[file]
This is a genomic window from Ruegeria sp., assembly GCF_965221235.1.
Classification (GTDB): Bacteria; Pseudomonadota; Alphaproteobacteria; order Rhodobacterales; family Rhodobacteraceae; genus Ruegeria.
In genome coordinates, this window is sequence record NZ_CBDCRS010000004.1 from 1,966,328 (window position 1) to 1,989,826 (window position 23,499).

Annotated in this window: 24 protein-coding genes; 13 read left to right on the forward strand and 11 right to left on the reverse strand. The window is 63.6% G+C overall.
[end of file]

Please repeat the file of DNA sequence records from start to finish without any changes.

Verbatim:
This is a genomic window from Ruegeria sp., assembly GCF_965221235.1.
Classification (GTDB): Bacteria; Pseudomonadota; Alphaproteobacteria; order Rhodobacterales; family Rhodobacteraceae; genus Ruegeria.
In genome coordinates, this window is sequence record NZ_CBDCRS010000004.1 from 1,966,328 (window position 1) to 1,989,826 (window position 23,499).

Annotated in this window: 24 protein-coding genes; 13 read left to right on the forward strand and 11 right to left on the reverse strand. The window is 63.6% G+C overall.